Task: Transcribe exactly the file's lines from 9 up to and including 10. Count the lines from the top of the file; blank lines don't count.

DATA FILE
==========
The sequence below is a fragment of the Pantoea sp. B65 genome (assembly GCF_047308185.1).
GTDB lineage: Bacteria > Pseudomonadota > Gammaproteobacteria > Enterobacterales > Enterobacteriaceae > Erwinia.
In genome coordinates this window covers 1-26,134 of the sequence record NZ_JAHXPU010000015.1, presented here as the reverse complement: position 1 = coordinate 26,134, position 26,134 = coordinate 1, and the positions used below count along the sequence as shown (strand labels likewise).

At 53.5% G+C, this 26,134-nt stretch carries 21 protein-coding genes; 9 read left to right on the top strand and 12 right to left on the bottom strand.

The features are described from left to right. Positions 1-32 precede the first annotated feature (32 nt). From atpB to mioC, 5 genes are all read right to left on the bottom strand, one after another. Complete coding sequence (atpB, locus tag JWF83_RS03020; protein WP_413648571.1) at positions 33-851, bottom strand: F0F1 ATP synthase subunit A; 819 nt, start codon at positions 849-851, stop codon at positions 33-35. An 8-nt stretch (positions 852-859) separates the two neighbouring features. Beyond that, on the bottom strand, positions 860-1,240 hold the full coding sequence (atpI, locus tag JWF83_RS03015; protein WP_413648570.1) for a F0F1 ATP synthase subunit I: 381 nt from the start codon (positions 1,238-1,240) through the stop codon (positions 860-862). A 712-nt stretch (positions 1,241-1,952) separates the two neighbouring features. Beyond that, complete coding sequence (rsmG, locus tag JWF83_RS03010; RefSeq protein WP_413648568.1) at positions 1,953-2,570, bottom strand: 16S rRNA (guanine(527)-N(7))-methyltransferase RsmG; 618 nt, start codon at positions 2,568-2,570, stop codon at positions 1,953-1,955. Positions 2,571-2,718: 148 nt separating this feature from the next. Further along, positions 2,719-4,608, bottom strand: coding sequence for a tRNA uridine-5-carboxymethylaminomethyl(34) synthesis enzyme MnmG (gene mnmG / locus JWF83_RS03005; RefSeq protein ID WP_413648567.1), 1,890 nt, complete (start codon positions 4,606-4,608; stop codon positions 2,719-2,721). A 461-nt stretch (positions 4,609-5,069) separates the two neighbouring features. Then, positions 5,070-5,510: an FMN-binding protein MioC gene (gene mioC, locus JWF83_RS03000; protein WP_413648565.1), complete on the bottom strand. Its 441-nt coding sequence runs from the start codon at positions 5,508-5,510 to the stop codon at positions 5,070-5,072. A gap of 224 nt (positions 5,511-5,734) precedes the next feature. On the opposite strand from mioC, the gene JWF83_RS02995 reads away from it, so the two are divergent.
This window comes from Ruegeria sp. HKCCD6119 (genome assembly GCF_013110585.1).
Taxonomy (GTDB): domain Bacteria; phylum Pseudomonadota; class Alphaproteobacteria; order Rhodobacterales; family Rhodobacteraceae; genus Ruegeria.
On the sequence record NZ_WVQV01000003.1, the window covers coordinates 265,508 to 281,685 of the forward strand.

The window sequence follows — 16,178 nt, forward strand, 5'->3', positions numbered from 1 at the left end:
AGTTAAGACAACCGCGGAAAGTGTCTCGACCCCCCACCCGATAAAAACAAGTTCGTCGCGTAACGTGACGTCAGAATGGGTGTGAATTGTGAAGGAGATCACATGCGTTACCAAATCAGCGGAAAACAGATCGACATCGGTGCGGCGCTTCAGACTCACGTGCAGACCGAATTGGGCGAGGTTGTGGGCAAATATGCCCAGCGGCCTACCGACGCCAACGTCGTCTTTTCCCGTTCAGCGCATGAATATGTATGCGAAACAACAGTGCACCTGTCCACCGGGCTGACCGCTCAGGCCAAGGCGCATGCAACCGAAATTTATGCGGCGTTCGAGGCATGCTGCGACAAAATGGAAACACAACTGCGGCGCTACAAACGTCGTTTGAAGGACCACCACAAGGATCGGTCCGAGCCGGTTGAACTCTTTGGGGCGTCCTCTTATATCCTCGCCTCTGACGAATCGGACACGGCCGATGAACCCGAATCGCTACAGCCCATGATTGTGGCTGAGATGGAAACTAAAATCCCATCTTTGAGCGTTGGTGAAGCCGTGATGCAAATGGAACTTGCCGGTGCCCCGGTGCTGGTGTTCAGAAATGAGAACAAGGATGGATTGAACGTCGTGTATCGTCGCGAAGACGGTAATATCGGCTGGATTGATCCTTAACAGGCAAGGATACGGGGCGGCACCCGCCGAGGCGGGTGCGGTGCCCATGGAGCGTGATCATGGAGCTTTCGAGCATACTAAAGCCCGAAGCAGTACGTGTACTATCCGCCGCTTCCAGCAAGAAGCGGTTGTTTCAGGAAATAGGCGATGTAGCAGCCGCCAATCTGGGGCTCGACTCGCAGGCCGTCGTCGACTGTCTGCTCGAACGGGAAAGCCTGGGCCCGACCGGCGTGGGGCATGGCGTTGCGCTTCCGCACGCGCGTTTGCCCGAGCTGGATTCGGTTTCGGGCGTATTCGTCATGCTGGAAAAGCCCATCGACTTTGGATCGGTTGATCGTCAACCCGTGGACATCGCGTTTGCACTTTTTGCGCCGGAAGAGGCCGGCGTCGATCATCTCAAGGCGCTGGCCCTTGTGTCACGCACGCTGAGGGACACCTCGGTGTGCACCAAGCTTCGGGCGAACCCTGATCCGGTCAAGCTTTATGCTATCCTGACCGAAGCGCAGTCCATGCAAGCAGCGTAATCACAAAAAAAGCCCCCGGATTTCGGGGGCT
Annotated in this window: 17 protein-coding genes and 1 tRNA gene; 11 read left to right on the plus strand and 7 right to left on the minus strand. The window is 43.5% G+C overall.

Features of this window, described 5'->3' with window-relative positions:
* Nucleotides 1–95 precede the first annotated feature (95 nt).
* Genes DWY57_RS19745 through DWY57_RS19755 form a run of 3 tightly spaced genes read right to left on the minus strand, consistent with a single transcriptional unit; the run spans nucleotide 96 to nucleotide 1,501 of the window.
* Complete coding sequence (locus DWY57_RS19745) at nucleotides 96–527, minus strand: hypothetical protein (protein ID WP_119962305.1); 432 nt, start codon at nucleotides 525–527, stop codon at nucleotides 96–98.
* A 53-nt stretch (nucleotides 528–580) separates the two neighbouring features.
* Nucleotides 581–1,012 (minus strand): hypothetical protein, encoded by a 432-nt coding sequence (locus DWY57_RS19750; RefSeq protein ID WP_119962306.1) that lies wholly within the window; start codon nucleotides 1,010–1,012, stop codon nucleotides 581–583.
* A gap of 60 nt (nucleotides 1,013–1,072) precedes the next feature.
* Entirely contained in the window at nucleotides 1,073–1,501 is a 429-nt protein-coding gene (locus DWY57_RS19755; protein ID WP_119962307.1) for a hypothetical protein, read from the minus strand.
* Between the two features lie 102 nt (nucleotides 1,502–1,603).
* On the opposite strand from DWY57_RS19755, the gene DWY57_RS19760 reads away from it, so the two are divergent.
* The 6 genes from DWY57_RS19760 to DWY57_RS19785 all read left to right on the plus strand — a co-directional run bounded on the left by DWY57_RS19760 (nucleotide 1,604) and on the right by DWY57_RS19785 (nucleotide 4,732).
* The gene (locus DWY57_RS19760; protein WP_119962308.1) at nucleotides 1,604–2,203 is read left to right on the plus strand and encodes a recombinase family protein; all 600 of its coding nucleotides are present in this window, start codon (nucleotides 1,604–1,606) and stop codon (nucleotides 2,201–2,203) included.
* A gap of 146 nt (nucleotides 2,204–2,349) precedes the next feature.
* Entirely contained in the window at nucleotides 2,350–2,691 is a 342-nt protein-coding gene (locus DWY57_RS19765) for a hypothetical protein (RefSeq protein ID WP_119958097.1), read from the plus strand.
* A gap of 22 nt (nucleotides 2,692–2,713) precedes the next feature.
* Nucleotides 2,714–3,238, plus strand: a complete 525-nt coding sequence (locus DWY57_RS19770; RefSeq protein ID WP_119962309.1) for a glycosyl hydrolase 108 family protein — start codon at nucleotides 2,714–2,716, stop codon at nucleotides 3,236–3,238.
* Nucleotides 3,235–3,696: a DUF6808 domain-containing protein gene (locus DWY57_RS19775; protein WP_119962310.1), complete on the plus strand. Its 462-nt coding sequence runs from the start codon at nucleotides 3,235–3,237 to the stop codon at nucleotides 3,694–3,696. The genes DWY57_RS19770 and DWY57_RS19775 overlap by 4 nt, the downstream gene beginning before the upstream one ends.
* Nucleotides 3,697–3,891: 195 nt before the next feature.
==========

The window sequence follows — 16,178 nt, forward strand, 5'->3', positions numbered from 1 at the left end:
AGTTAAGACAACCGCGGAAAGTGTCTCGACCCCCCACCCGATAAAAACAAGTTCGTCGCGTAACGTGACGTCAGAATGGGTGTGAATTGTGAAGGAGATCACATGCGTTACCAAATCAGCGGAAAACAGATCGACATCGGTGCGGCGCTTCAGACTCACGTGCAGACCGAATTGGGCGAGGTTGTGGGCAAATATGCCCAGCGGCCTACCGACGCCAACGTCGTCTTTTCCCGTTCAGCGCATGAATATGTATGCGAAACAACAGTGCACCTGTCCACCGGGCTGACCGCTCAGGCCAAGGCGCATGCAACCGAAATTTATGCGGCGTTCGAGGCATGCTGCGACAAAATGGAAACACAACTGCGGCGCTACAAACGTCGTTTGAAGGACCACCACAAGGATCGGTCCGAGCCGGTTGAACTCTTTGGGGCGTCCTCTTATATCCTCGCCTCTGACGAATCGGACACGGCCGATGAACCCGAATCGCTACAGCCCATGATTGTGGCTGAGATGGAAACTAAAATCCCATCTTTGAGCGTTGGTGAAGCCGTGATGCAAATGGAACTTGCCGGTGCCCCGGTGCTGGTGTTCAGAAATGAGAACAAGGATGGATTGAACGTCGTGTATCGTCGCGAAGACGGTAATATCGGCTGGATTGATCCTTAACAGGCAAGGATACGGGGCGGCACCCGCCGAGGCGGGTGCGGTGCCCATGGAGCGTGATCATGGAGCTTTCGAGCATACTAAAGCCCGAAGCAGTACGTGTACTATCCGCCGCTTCCAGCAAGAAGCGGTTGTTTCAGGAAATAGGCGATGTAGCAGCCGCCAATCTGGGGCTCGACTCGCAGGCCGTCGTCGACTGTCTGCTCGAACGGGAAAGCCTGGGCCCGACCGGCGTGGGGCATGGCGTTGCGCTTCCGCACGCGCGTTTGCCCGAGCTGGATTCGGTTTCGGGCGTATTCGTCATGCTGGAAAAGCCCATCGACTTTGGATCGGTTGATCGTCAACCCGTGGACATCGCGTTTGCACTTTTTGCGCCGGAAGAGGCCGGCGTCGATCATCTCAAGGCGCTGGCCCTTGTGTCACGCACGCTGAGGGACACCTCGGTGTGCACCAAGCTTCGGGCGAACCCTGATCCGGTCAAGCTTTATGCTATCCTGACCGAAGCGCAGTCCATGCAAGCAGCGTAATCACAAAAAAAGCCCCCGGATTTCGGGGGCT